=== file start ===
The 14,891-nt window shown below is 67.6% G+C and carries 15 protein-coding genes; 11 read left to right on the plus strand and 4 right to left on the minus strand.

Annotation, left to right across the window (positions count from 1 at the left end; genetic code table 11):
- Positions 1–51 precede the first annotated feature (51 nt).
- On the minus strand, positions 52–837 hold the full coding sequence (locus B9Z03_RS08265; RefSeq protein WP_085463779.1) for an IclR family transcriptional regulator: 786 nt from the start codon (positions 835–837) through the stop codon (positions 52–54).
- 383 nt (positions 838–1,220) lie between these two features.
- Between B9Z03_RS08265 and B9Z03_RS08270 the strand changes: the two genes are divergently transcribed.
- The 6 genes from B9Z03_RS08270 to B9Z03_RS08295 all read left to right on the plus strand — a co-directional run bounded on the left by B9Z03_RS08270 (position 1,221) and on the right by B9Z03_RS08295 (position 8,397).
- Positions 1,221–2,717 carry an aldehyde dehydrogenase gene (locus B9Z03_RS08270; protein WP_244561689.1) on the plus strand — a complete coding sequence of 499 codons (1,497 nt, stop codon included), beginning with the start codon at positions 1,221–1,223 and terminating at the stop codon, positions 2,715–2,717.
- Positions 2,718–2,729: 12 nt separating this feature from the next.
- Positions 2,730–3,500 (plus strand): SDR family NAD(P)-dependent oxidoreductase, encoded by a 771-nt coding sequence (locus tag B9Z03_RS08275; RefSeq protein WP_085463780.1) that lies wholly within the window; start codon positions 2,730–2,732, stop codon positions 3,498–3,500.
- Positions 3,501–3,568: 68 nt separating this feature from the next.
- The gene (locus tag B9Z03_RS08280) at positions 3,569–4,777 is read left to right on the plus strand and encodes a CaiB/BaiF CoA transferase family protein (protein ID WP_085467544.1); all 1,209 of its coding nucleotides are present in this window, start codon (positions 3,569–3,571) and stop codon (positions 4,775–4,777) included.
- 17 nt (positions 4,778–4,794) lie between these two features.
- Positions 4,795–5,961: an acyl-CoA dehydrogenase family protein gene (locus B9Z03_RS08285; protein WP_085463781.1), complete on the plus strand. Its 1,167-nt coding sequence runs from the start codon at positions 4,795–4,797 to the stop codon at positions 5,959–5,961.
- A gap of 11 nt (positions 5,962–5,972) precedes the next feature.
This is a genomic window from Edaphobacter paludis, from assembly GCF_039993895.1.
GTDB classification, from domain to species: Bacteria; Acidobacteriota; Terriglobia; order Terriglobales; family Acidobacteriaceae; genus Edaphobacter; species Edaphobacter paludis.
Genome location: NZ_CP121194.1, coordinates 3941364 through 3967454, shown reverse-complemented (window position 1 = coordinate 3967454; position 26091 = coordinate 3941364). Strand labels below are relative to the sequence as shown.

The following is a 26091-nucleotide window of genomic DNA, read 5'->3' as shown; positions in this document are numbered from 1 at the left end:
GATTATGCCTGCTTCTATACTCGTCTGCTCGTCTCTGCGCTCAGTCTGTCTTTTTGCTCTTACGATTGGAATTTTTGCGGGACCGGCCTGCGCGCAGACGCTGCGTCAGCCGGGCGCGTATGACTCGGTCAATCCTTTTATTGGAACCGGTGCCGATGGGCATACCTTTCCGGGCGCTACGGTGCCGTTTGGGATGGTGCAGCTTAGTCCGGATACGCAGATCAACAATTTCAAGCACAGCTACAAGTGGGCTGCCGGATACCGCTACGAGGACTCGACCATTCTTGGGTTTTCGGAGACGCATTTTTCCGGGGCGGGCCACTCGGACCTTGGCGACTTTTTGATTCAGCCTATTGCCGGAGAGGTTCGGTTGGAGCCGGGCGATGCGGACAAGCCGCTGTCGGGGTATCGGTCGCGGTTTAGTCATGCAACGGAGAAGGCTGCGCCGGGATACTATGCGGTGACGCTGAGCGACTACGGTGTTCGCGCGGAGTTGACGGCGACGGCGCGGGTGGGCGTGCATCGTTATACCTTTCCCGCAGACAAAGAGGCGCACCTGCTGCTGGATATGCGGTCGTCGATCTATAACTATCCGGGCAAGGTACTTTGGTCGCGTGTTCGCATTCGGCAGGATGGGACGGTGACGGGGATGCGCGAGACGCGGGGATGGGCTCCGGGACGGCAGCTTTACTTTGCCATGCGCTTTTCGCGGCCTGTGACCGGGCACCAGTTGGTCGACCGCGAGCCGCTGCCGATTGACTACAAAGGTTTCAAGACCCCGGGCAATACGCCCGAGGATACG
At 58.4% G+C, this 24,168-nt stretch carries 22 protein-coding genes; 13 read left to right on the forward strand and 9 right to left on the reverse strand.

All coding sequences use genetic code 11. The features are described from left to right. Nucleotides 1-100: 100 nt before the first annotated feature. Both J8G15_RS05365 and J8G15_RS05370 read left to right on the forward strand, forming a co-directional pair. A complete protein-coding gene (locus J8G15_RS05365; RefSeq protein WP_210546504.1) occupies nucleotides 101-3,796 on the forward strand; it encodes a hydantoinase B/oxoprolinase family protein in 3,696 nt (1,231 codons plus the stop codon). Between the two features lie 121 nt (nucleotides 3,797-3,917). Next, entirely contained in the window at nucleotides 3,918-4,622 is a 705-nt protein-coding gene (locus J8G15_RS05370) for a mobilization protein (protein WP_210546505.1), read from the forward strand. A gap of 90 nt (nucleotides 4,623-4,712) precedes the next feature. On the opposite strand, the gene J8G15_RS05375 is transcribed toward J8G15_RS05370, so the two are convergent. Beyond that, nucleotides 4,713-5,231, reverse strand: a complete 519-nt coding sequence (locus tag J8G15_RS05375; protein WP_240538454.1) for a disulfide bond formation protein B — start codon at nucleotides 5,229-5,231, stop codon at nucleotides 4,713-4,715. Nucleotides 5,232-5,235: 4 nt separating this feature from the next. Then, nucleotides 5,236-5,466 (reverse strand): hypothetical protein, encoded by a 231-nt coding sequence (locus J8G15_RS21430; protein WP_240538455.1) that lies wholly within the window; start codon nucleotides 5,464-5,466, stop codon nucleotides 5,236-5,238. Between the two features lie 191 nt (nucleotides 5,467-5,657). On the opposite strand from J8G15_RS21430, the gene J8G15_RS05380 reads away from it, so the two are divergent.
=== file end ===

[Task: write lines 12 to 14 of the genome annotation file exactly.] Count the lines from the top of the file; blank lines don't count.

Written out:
- The gene (locus tag B9Z03_RS08280) at positions 3,569–4,777 is read left to right on the plus strand and encodes a CaiB/BaiF CoA transferase family protein (protein ID WP_085467544.1); all 1,209 of its coding nucleotides are present in this window, start codon (positions 3,569–3,571) and stop codon (positions 4,775–4,777) included.
- 17 nt (positions 4,778–4,794) lie between these two features.
- Positions 4,795–5,961: an acyl-CoA dehydrogenase family protein gene (locus B9Z03_RS08285; protein WP_085463781.1), complete on the plus strand. Its 1,167-nt coding sequence runs from the start codon at positions 4,795–4,797 to the stop codon at positions 5,959–5,961.